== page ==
Germany’s largest lender will scale back US rates sales and trading among other services
Deutsche Bank to focus on Europe in sweeping overhaul of its investment bank
Deutsche Bank is embarking on what may be the most-sweeping overhaul of its struggling investment bank and said it would focus more on European clients, walking away from ambitions to be a top global securities firm.
Germany’s largest lender will scale back US rates sales and trading, reduce the corporate finance business in the US and Asia, and review its global equities business with a view toward cutting it back, the bank said in a statement Thursday. The measures will lead to a “significant reduction” in the workforce this year, the bank said.
The decision caps a fresh review of the investment bank, whose future had been a key factor in the tumultuous management shakeup that saw Christian Sewing take over as chief executive officer this month. A Deutsche Bank veteran who started as an apprentice, Mr Sewing is accelerating a push to refocus the lender on its European home market and reverse a two-decade effort to compete head-to-head with the large Wall Street firms that dominate volatile securities trading.
“We have to act decisively and to adjust our strategy,” Mr Sewing said in the statement. “There is no time to lose as the current returns for our shareholders are not acceptable.” He didn’t provide figures.
Underscoring the issues at the investment bank, trading revenue in the first quarter dropped 17 per cent from a year earlier, compared with a 12 per cent increase at US rivals. Deutsche Bank said that the drop was less bad if adjusted for a weaker dollar and several one-off effects. Barclays, its biggest European peer, beat trading expectations for a second straight quarter, with revenue from markets rising 8 per cent, the bank said Thursday.
Deutsche Bank has lost 24 per cent of its market value this year, one of the worst performers among European banks.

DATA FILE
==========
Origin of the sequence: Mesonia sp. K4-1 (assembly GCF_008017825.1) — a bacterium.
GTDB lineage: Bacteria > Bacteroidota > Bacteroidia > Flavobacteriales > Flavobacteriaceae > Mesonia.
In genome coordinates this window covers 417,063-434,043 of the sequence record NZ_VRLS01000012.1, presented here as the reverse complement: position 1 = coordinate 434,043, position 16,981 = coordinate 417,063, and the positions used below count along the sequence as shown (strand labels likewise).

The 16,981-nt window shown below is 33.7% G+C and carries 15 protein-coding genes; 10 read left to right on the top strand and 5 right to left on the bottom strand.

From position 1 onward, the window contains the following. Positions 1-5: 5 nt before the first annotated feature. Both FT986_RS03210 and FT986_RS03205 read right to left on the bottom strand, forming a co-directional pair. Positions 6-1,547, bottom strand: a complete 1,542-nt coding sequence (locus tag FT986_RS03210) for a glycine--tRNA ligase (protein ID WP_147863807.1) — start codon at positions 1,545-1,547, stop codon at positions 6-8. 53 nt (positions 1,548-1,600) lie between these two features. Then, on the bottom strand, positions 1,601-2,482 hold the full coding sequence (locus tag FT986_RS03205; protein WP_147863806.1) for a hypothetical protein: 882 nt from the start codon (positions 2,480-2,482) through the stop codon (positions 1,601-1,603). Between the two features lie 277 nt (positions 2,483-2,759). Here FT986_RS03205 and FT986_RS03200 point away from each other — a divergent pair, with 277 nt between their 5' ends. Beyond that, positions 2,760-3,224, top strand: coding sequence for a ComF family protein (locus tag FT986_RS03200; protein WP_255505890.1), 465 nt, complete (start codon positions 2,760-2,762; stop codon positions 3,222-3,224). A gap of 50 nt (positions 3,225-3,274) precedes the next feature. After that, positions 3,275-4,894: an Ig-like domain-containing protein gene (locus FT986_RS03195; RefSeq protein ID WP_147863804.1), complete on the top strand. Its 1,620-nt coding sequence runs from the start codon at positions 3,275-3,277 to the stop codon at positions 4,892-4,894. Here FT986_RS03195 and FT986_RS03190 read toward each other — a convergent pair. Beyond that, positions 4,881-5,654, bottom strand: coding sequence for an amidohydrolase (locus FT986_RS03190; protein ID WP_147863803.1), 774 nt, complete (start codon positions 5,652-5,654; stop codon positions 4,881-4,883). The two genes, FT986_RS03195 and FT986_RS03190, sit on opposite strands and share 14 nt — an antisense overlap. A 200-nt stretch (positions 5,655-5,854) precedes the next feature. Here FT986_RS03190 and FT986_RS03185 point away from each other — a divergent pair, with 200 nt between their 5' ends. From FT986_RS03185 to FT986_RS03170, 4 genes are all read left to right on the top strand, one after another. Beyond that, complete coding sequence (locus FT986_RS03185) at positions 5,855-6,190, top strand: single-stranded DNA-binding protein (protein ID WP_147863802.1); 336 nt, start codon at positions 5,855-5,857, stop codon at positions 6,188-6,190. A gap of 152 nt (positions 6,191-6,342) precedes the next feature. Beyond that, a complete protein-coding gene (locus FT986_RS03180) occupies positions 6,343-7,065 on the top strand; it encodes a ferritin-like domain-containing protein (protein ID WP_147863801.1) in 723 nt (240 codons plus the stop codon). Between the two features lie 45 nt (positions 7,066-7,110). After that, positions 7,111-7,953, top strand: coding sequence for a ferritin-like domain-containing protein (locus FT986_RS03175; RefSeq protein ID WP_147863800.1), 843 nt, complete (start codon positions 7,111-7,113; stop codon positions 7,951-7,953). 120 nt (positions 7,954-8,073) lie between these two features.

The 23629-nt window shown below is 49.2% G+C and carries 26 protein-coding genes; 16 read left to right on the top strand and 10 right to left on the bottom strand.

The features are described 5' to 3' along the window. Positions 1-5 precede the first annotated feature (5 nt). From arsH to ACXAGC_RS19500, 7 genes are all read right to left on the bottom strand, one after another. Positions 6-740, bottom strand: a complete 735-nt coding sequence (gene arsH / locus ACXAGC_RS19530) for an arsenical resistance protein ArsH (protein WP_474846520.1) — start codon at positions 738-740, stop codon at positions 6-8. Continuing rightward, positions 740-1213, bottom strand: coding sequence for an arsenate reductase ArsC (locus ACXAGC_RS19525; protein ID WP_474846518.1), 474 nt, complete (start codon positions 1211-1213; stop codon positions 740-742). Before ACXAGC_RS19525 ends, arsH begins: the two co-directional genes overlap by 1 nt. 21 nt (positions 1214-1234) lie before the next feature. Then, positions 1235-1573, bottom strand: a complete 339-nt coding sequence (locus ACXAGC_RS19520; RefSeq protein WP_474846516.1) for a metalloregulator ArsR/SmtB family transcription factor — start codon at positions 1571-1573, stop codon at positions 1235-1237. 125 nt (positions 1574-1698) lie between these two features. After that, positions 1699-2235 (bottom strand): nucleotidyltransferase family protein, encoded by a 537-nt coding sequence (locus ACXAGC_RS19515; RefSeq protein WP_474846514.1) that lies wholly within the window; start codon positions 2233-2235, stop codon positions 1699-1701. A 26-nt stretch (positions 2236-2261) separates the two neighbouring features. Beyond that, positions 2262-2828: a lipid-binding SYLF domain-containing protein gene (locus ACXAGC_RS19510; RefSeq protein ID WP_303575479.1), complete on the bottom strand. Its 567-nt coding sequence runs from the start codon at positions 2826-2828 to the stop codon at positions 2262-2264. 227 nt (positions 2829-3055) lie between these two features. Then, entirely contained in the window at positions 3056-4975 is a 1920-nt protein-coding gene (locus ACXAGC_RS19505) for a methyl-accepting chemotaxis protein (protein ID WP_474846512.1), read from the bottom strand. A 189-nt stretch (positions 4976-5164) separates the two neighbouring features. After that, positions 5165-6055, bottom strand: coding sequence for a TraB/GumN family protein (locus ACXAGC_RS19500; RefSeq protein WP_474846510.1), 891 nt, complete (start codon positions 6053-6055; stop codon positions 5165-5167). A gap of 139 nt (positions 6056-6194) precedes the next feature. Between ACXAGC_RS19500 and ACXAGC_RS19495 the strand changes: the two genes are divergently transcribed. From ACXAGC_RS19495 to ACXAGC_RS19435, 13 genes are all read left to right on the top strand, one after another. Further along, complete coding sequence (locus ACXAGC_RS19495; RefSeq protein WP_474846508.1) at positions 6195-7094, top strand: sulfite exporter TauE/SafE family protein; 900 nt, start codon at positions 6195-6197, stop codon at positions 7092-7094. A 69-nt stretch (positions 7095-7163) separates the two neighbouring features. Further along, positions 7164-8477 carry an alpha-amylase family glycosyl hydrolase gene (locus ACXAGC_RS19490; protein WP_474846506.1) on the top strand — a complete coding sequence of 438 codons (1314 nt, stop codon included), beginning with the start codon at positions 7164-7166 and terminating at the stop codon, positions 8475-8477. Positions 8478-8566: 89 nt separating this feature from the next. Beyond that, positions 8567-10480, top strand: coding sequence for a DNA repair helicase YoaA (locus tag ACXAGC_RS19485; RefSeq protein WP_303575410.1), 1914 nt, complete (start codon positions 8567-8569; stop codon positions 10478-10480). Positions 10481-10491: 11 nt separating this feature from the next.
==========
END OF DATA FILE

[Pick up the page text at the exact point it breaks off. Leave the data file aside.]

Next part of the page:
The company didn’t provide numbers showing how deep the cuts to the investment bank will be. The lender had started to retreat from some businesses under Cryan, who said in 2015 that he would cut 10 per cent of jobs, close operations in 10 countries and reduce the number of investment bank clients by about half.
The lender said on Thursday that it wants to focus its corporate finance business on industries that align with its European clients or areas where it has a leadership position. In US rates sales and trading, it plans to shrink the balance sheet, leverage exposure and repo financing. In global equities, it plans to reduce leverage exposure to prime finance, focusing on the deepest relationships.
Thursday’s announcement marks a retreat from decades during which Germany’s largest bank sought to take on the largest Wall Street banks. It joined the ranks of global securities firms with the 1989 purchase of British merchant bank Morgan Grenfell and a decade later purchased Bankers Trust, a New York derivatives house. That deal was a major step in the company’s transformation because it expanded access to the world’s biggest capital markets.
Paul Achleitner, now Deutsche Bank’s supervisory board chairman, advised it on the purchase while at Goldman Sachs Group Inc.
Yet the aggressive expansion eventually led to a spate of legal scandals that took Mr Cryan a good part of his three-year tenure to clean up. Deutsche Bank has spent more than $17 billion paying fines and settling litigation since the start of 2008, according to company filings and other disclosures compiled by Bloomberg.
For the past months, Deutsche Bank had been reviewing the securities unit again to weed out unprofitable parts where it can no longer compete with its bigger US rivals. With the review still ongoing, Mr Achleitner was secretly seeking replacements for Mr Cryan while the CEO fought to keep his job. His ouster this month also claimed another top executive, Marcus Schenck, the former co-head of the investment bank who had been lobbying for a strong investment bank.
While shrinking the securities unit will make it harder for Sewing to return Deutsche Bank to growth, it could help him reach a target of 23 billion euros ($28bn) in adjusted costs this year. Mr Sewing has called the target “non-negotiable” in a memo to staff sent earlier in April.
Deutsche Bank said today that it plans to focus its consumer bank on growing markets like Italy and Spain while in wealth management, the bank will look to grow in Germany and in international markets, Deutsche Bank said.